Week 8 Annual events, Okinawan traditional cultural practices: Relationships among languages, cultural products and practices, and the underlying value system

Week 9 Language and culture through proverbs (Selected readings from text Kotowaza ni miru Okinawa no kokoro (The Okinawan mind in proverbs))

Week 10 Reading practice (Text: The Hoogen Shinbun (Okinawan Dialect Newspaper)

Week 11 Reading practice (Text: "Tinsagu nu hana" [Hoosenka || The touch-me-not song])

Review, Visit to Okinawa Hoogen Circle (Dialect study group in Honolulu)

Week 12 Small Group Projects: Survey on Okinawan language and culture in Hawai'i; Small Group Projects: Group discussions for choosing group projects

Week 13 Example Projects: (1) Interviewing and meeting community people for interaction in the use of Okinawan language and culture; (2) Visiting Okinawan cultural organizations

Week 14-15 Presentations / Reports of Small Group Projects/Feedback

Week 16 Student-Teacher course assessment and evaluation (for sake of improvement for following years)

Japanese 472 Readings in Okinawan Language and Culture


Week 1 Linguistic relationships; Historical development

Week 2 Using the Okinawago jiten [Dictionary of Okinawan], both hardbound and on the Web

Week 3 Hoogen shinbun: 1 - Deepening of structural understanding

Week 4 Hoogen shinbun: 2 - More complex texts

Week 5 Folk story: 'The woman who cut her nose off for the sake of her husband' (focusing on analysis of language structure and use)

Week 6 Modern Okinawan language in modern Okinawan pop culture (Kina Shookichi, Rinken Bando, Hidekatsu, others)

Week 7 Poetic songs: Ryuuka: 1 - development, structure, and recitation practice of Ryuuka (schools of Ryuuka performance)

Week 8 Poetic songs: Ryuuka: 2 - Reading and listening to Ryuuka; local Ryuuka production and performance

Week 9 Kumiodori: Dance dramas in Japanized Ryukyuan society in the premodern era: 1 - purpose; language; dance-drama production; relation to Japanese dramatic forms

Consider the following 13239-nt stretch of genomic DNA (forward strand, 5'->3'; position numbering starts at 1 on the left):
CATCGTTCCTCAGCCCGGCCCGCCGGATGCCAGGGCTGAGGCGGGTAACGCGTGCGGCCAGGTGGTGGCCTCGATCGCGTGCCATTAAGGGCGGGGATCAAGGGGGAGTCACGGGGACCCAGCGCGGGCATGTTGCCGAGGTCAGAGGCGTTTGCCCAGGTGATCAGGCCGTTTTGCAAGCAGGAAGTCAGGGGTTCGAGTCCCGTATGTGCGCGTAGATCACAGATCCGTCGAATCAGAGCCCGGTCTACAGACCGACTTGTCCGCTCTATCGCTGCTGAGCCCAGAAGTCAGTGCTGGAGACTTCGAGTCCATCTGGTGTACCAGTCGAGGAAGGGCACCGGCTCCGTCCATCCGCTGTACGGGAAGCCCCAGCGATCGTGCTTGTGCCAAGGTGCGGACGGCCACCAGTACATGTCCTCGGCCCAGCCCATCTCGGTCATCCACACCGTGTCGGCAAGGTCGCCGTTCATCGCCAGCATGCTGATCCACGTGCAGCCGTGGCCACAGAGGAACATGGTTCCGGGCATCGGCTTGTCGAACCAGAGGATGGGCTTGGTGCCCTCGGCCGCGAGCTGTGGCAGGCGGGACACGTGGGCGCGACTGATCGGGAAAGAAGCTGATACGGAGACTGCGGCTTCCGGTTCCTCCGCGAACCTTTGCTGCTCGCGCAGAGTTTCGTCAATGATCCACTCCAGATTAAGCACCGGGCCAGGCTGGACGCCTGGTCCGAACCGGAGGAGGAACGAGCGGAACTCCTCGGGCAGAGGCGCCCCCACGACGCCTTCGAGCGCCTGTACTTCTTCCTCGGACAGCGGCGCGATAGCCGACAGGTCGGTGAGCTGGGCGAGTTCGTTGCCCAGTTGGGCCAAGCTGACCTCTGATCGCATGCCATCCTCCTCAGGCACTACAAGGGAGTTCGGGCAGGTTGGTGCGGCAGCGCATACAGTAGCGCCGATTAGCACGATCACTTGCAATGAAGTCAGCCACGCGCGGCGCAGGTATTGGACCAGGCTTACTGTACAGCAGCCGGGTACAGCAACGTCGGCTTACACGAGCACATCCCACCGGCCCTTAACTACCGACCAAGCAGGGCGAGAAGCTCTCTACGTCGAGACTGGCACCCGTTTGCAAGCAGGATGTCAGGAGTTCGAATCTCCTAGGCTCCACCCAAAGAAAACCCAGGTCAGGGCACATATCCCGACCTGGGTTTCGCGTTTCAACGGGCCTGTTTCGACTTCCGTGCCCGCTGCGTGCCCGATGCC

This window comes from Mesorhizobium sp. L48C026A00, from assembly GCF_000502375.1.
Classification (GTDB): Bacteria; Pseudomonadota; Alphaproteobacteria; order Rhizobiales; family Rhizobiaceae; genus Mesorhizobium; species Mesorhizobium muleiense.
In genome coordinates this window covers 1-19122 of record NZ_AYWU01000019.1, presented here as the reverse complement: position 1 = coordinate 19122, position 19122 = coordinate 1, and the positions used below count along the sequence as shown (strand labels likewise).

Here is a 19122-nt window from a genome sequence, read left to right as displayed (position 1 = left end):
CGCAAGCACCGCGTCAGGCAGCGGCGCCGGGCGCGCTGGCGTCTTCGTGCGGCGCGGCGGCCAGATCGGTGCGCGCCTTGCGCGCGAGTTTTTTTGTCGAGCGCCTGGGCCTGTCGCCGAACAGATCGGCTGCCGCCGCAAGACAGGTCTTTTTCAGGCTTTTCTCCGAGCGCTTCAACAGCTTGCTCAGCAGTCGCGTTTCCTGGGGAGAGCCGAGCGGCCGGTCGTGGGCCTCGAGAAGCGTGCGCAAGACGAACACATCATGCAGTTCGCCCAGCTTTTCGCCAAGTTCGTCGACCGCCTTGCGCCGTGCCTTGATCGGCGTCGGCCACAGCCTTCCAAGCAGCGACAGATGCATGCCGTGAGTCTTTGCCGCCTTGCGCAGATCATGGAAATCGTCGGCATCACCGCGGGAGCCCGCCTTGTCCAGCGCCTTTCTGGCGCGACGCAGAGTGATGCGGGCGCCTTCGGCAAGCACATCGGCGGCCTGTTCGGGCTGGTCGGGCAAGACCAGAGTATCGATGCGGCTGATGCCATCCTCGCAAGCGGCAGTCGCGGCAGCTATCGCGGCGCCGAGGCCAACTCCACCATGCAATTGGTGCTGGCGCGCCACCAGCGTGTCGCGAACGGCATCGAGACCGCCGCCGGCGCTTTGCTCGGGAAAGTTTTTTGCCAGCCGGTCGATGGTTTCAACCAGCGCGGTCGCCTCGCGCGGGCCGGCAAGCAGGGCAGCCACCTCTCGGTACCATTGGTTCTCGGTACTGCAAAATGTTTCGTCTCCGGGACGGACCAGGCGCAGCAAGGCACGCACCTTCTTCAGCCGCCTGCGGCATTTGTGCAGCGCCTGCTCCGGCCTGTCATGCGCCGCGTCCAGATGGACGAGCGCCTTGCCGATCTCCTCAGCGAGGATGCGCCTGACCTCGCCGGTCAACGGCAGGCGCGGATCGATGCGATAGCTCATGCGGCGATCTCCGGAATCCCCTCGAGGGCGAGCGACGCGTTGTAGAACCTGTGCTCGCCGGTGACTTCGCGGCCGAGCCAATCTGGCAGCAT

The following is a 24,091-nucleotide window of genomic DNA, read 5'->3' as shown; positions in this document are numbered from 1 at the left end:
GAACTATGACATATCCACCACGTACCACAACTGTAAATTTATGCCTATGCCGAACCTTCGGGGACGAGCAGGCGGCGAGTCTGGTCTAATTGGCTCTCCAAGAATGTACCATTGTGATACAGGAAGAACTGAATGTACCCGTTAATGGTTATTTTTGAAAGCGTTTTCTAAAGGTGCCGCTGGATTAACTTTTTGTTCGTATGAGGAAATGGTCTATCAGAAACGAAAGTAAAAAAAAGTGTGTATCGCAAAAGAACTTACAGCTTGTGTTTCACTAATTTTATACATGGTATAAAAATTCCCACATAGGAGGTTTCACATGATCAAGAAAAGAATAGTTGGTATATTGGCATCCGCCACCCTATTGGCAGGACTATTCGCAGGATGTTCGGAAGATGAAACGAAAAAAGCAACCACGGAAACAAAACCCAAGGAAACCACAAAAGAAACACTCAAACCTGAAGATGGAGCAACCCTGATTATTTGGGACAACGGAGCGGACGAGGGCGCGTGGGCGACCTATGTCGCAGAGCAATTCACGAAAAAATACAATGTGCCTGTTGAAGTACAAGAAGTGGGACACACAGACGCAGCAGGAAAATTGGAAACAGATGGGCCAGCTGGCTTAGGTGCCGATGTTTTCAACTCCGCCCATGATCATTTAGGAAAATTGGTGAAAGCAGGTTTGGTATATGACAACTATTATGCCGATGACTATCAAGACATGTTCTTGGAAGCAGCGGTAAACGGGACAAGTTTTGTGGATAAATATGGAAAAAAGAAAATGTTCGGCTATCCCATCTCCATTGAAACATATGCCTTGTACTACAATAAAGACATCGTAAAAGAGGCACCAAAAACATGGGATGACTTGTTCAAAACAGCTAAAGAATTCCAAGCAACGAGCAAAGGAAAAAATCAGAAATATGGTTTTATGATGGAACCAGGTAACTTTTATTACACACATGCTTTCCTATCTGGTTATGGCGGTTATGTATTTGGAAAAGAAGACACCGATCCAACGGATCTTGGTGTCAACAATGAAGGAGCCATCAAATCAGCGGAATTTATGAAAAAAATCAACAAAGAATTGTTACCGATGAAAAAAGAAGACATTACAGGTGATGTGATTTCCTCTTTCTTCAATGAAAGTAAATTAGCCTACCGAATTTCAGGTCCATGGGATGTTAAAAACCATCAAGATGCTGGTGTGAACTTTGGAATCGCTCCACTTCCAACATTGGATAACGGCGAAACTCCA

Week 10 Kumiodori: Dance dramas in Japanized Ryukyuan society in the premodern era: 2 - Nidoo tichi'uchi [Nidoo tekiuchi || The revenge of the two sons]

Week 11 The world of the Omoro sooshi: Old-Ryukyu culture through omoro songs: 1 - The language of song; singers; religion

Week 12 The world of the Omoro sooshi: Old-Ryukyu culture through omoro songs: 2 - trade; politics (relation to Southeast Asia, Japan)

Weeks 13-14 Project: (a) develop; (b) visit project site; (c) develop oral report draft, with submission and feedback; (d) rewrite

Week 15 In-class Project Reports

Week 16 Course Assessment

Course Materials

Textbooks: Okinawa Hoogen Fukyuu Kyoogikai [Okinawan Dialect Promotion Society]. Hajimirana Uchinaaguchi (Let's Start Learning Okinawan Language, 2001. Bilingual text (Japanese and Okinawan). With recorded tapes.

Shimabukuro Zenkoo. 1983. Kotowaza ni miru Okinawa no Kokoro (The Okinawan mind in proverbs). Trilingual text.

Okinawa Hoogen Fukyuu Kyoogikai [Okinawan Dialect Promotion Society]. 2002. Okinawa Hoogen Shinbun (Okinawan Dialect Newspaper).

Supplementary Center for Oral History.

Materials: How to Do Oral History, University of Hawaii at Manoa, 2000.

Songs: Higa Takeshi. [n.d.] Okinawa no Uta (Okinawan Songs), with CD and Instructional Guide.

Karuta Game: Hijirida Kyoko & Oshiro Tomoko. 2000. Hawai'i - Okinawa Bunka Karuta (Cultural Information Cards). Naha: Sun Printing.

Linguistic Guide: Miyara Shinsho. 2000. Uchinaaguchi Kooza, (Lectures on the Okinawan Dialect). Naha: The Okinawa Times, Inc.

Videos available: Okinawa chiku daigaku hoosoo kookai kooza [Okinawa District university broadcast public lectures], series 1-13, on various Okinawan language, literature, and cultural topics, in Japanese.


Final Oral test ......... 20%

Final Written Test......... 20%

Project Work......... 20%

Lesson Quizzes......... 20%

Daily Performance......... 20%

(May include homework, mini quizzes,

class performance)